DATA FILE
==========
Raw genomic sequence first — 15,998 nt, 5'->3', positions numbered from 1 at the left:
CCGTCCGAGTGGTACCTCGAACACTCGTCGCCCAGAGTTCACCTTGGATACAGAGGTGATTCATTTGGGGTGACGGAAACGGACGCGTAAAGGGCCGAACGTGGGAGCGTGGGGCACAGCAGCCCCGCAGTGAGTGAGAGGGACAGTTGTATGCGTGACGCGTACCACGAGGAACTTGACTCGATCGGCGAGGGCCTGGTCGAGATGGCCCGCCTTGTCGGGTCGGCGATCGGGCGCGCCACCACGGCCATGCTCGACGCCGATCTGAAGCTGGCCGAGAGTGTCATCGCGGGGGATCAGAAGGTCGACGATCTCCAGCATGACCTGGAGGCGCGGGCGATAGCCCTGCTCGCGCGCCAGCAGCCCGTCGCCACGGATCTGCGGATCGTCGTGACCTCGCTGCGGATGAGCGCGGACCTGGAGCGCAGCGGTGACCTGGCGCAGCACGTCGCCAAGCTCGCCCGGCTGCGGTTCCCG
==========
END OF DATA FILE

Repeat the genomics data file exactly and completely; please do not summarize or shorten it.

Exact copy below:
Raw genomic sequence first — 15,998 nt, 5'->3', positions numbered from 1 at the left:
CCGTCCGAGTGGTACCTCGAACACTCGTCGCCCAGAGTTCACCTTGGATACAGAGGTGATTCATTTGGGGTGACGGAAACGGACGCGTAAAGGGCCGAACGTGGGAGCGTGGGGCACAGCAGCCCCGCAGTGAGTGAGAGGGACAGTTGTATGCGTGACGCGTACCACGAGGAACTTGACTCGATCGGCGAGGGCCTGGTCGAGATGGCCCGCCTTGTCGGGTCGGCGATCGGGCGCGCCACCACGGCCATGCTCGACGCCGATCTGAAGCTGGCCGAGAGTGTCATCGCGGGGGATCAGAAGGTCGACGATCTCCAGCATGACCTGGAGGCGCGGGCGATAGCCCTGCTCGCGCGCCAGCAGCCCGTCGCCACGGATCTGCGGATCGTCGTGACCTCGCTGCGGATGAGCGCGGACCTGGAGCGCAGCGGTGACCTGGCGCAGCACGTCGCCAAGCTCGCCCGGCTGCGGTTCCCG